When you are faced with a cancer diagnosis, nutrition can be one of the most important parts of your journey. Eating a well-balanced diet before, during and after treatment will help you feel better, maintain your strength and speed your recovery. Use these tips given by registered dieticians during treatment to keep you on the most successful track to survivorship.

  • Eat small, frequent meals throughout the day. Doing this will ensure your body is getting enough calories, protein and nutrients to tolerate treatment. Five to six smaller meals per day, about every three hours, may also help to reduce treatment-related side effects such as nausea.
  • Choose protein-rich foods. Protein helps your body repair cells and tissue and also helps your immune system recover from illness. Include a source of lean protein at all meals and snacks.
  • Include whole grain foods. Whole grain foods provide a good source of carbohydrates and fiber, which help keep your energy levels up. These may include oatmeal, whole wheat breads, brown rice or whole grain pastas.
  • Eat a variety of fruits and vegetables every day. Fruits and vegetables offer your body antioxidants, which help fight against cancer. Aim to eat a minimum of five servings of whole fruits and vegetables daily. Keep in mind that fruits and veggies should to be cooked if you are undergoing treatment and have a weakened immune system.
  • Choose sources of healthy fat. Avoid fried, greasy and fatty foods and choose baked, broiled or grilled foods instead. Healthy fats include olive oil, avocados, nuts and seeds.
  • Limit sweets and added sugar. Foods high in added sugars provide little nutritional benefit and often take the place of other foods that are better for you.
  • Stay hydrated. Drinking enough fluids during cancer treatment is important for preventing dehydration. Aim to drink 64 ounces of fluid daily and avoid drinking large amounts of caffeinated beverages, as too much caffeine can lead to dehydration.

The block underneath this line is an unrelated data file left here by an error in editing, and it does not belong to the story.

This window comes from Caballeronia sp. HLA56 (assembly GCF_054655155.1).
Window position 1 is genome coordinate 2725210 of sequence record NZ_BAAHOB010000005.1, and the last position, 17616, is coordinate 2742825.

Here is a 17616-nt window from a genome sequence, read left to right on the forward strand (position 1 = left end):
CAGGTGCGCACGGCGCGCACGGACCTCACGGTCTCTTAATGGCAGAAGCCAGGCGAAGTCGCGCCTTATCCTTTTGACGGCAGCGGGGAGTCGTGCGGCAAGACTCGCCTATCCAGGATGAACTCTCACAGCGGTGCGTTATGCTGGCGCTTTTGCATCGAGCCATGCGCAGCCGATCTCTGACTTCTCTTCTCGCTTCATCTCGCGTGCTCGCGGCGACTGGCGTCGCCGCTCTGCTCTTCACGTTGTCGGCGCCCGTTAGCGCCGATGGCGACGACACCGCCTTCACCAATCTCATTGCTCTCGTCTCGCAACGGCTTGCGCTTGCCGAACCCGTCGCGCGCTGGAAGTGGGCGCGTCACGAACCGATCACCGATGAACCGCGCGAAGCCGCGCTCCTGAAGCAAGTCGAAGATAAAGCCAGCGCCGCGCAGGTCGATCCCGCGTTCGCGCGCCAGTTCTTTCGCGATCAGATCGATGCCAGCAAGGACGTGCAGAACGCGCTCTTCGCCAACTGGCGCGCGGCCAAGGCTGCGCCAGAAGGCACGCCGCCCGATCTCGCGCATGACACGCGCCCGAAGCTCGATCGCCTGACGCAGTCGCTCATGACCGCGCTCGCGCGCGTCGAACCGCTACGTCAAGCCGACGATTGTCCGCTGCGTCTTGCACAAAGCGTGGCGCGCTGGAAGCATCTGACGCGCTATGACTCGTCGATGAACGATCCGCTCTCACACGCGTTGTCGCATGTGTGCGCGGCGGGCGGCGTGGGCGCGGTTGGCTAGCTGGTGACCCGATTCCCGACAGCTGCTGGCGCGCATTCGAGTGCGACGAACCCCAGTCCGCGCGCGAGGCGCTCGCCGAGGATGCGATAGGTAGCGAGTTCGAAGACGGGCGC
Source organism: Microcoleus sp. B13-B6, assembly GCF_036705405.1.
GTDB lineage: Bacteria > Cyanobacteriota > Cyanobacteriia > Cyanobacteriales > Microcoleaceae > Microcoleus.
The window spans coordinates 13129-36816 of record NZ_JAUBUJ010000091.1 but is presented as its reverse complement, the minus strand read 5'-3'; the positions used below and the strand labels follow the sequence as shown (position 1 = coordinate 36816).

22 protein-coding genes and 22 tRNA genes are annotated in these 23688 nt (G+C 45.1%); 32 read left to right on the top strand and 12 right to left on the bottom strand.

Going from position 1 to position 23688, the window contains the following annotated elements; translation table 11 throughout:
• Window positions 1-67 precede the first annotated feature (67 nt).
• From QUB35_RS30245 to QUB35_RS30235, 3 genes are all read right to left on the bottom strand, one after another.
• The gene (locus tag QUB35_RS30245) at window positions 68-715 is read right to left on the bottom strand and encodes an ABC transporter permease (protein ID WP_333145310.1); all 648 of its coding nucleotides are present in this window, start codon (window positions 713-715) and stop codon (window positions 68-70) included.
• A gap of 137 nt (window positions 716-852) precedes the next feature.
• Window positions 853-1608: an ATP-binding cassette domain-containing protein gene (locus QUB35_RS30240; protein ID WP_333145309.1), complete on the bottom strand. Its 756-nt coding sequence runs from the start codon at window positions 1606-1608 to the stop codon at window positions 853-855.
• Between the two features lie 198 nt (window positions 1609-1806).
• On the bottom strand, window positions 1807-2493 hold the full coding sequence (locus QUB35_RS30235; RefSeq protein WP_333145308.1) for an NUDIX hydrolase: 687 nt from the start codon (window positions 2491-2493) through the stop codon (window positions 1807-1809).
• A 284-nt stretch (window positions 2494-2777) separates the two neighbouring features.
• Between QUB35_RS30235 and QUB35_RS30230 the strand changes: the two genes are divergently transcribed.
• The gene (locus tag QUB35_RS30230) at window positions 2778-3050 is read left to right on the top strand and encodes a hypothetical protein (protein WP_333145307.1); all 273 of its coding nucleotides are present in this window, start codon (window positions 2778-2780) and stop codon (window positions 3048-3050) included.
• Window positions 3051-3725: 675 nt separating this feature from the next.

• Use good mouth care. Chemotherapy and radiation to areas near the head or chest can irritate the lining of the mouth, throat and esophagus. This irritation can make eating and swallowing difficult. Good mouth care is very important if you have mouth soreness. Remember to brush your teeth with gentle toothpaste after eating and floss daily.
  • Practice good food safety. Wash your hands often while preparing food and use different knives and cutting boards for raw meat and raw vegetables. Be sure to cook all foods to their proper temperature and refrigerate leftovers right away.
  • Talk to your healthcare team before taking any vitamins or supplements. Some medications and cancer treatments may interact with certain vitamins or supplements. Always choose food first as the main source for nutrients.
  • Drink alcohol in moderation, if at all. Alcohol may contribute to dehydration, can lower the abilities of your immune system, and provides no beneficial nutrients.

Most importantly, know that your cancer journey is unique to you and your treatment. You may experience side effects that affect your ability to follow these suggestions. If you are struggling with any side effects, such as loss of appetite, nausea, diarrhea, vomiting or any other nutrition concerns, talk to your doctor.

To learn more about nutrition during and after cancer, visit the website of Sarah Cannon, the global cancer institute of HCA.